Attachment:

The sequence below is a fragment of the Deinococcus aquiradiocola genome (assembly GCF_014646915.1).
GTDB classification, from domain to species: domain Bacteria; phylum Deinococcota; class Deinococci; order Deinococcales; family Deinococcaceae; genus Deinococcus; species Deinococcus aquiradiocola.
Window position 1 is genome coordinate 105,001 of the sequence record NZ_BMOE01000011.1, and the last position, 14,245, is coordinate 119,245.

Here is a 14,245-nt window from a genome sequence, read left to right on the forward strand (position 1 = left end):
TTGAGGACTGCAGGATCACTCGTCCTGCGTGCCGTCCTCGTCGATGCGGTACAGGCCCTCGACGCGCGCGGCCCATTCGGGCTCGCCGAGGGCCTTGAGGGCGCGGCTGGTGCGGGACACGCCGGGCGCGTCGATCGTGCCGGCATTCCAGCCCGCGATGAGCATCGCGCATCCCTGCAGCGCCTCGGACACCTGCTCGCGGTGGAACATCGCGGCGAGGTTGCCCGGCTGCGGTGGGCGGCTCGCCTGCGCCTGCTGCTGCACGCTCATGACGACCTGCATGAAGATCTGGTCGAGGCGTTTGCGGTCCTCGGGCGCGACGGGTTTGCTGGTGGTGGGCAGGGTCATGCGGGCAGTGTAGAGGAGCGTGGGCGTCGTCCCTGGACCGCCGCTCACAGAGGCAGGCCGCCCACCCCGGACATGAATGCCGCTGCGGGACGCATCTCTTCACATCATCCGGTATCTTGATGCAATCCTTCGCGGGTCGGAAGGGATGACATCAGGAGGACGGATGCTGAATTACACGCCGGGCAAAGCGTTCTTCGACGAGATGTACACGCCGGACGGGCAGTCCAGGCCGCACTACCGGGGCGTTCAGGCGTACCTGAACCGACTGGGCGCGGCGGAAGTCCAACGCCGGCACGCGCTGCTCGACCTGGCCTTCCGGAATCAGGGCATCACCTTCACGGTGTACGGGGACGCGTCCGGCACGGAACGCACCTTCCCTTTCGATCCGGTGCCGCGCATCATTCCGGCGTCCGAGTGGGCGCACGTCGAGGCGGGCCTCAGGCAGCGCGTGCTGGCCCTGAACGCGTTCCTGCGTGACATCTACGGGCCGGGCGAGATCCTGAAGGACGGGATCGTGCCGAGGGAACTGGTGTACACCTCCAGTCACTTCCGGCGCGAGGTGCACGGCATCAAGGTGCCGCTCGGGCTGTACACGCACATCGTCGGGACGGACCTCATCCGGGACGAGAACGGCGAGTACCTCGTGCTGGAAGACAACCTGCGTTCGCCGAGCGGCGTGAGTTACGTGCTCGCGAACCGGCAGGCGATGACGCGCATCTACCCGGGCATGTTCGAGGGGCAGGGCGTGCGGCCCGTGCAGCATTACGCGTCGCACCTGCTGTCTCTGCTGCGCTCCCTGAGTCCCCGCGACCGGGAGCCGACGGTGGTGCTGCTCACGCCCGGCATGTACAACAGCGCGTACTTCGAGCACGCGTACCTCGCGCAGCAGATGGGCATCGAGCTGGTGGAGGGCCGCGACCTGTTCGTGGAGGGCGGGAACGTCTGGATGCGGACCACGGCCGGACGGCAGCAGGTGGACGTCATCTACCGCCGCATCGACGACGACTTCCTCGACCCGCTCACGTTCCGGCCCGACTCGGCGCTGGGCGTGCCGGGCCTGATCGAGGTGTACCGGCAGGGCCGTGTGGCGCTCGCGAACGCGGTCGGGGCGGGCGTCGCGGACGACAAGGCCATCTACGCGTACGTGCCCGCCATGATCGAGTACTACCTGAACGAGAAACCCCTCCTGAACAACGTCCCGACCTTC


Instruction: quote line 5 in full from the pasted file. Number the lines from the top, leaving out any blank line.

TTGAGGACTGCAGGATCACTCGTCCTGCGTGCCGTCCTCGTCGATGCGGTACAGGCCCTCGACGCGCGCGGCCCATTCGGGCTCGCCGAGGGCCTTGAGGGCGCGGCTGGTGCGGGACACGCCGGGCGCGTCGATCGTGCCGGCATTCCAGCCCGCGATGAGCATCGCGCATCCCTGCAGCGCCTCGGACACCTGCTCGCGGTGGAACATCGCGGCGAGGTTGCCCGGCTGCGGTGGGCGGCTCGCCTGCGCCTGCTGCTGCACGCTCATGACGACCTGCATGAAGATCTGGTCGAGGCGTTTGCGGTCCTCGGGCGCGACGGGTTTGCTGGTGGTGGGCAGGGTCATGCGGGCAGTGTAGAGGAGCGTGGGCGTCGTCCCTGGACCGCCGCTCACAGAGGCAGGCCGCCCACCCCGGACATGAATGCCGCTGCGGGACGCATCTCTTCACATCATCCGGTATCTTGATGCAATCCTTCGCGGGTCGGAAGGGATGACATCAGGAGGACGGATGCTGAATTACACGCCGGGCAAAGCGTTCTTCGACGAGATGTACACGCCGGACGGGCAGTCCAGGCCGCACTACCGGGGCGTTCAGGCGTACCTGAACCGACTGGGCGCGGCGGAAGTCCAACGCCGGCACGCGCTGCTCGACCTGGCCTTCCGGAATCAGGGCATCACCTTCACGGTGTACGGGGACGCGTCCGGCACGGAACGCACCTTCCCTTTCGATCCGGTGCCGCGCATCATTCCGGCGTCCGAGTGGGCGCACGTCGAGGCGGGCCTCAGGCAGCGCGTGCTGGCCCTGAACGCGTTCCTGCGTGACATCTACGGGCCGGGCGAGATCCTGAAGGACGGGATCGTGCCGAGGGAACTGGTGTACACCTCCAGTCACTTCCGGCGCGAGGTGCACGGCATCAAGGTGCCGCTCGGGCTGTACACGCACATCGTCGGGACGGACCTCATCCGGGACGAGAACGGCGAGTACCTCGTGCTGGAAGACAACCTGCGTTCGCCGAGCGGCGTGAGTTACGTGCTCGCGAACCGGCAGGCGATGACGCGCATCTACCCGGGCATGTTCGAGGGGCAGGGCGTGCGGCCCGTGCAGCATTACGCGTCGCACCTGCTGTCTCTGCTGCGCTCCCTGAGTCCCCGCGACCGGGAGCCGACGGTGGTGCTGCTCACGCCCGGCATGTACAACAGCGCGTACTTCGAGCACGCGTACCTCGCGCAGCAGATGGGCATCGAGCTGGTGGAGGGCCGCGACCTGTTCGTGGAGGGCGGGAACGTCTGGATGCGGACCACGGCCGGACGGCAGCAGGTGGACGTCATCTACCGCCGCATCGACGACGACTTCCTCGACCCGCTCACGTTCCGGCCCGACTCGGCGCTGGGCGTGCCGGGCCTGATCGAGGTGTACCGGCAGGGCCGTGTGGCGCTCGCGAACGCGGTCGGGGCGGGCGTCGCGGACGACAAGGCCATCTACGCGTACGTGCCCGCCATGATCGAGTACTACCTGAACGAGAAACCCCTCCTGAACAACGTCCCGACCTTC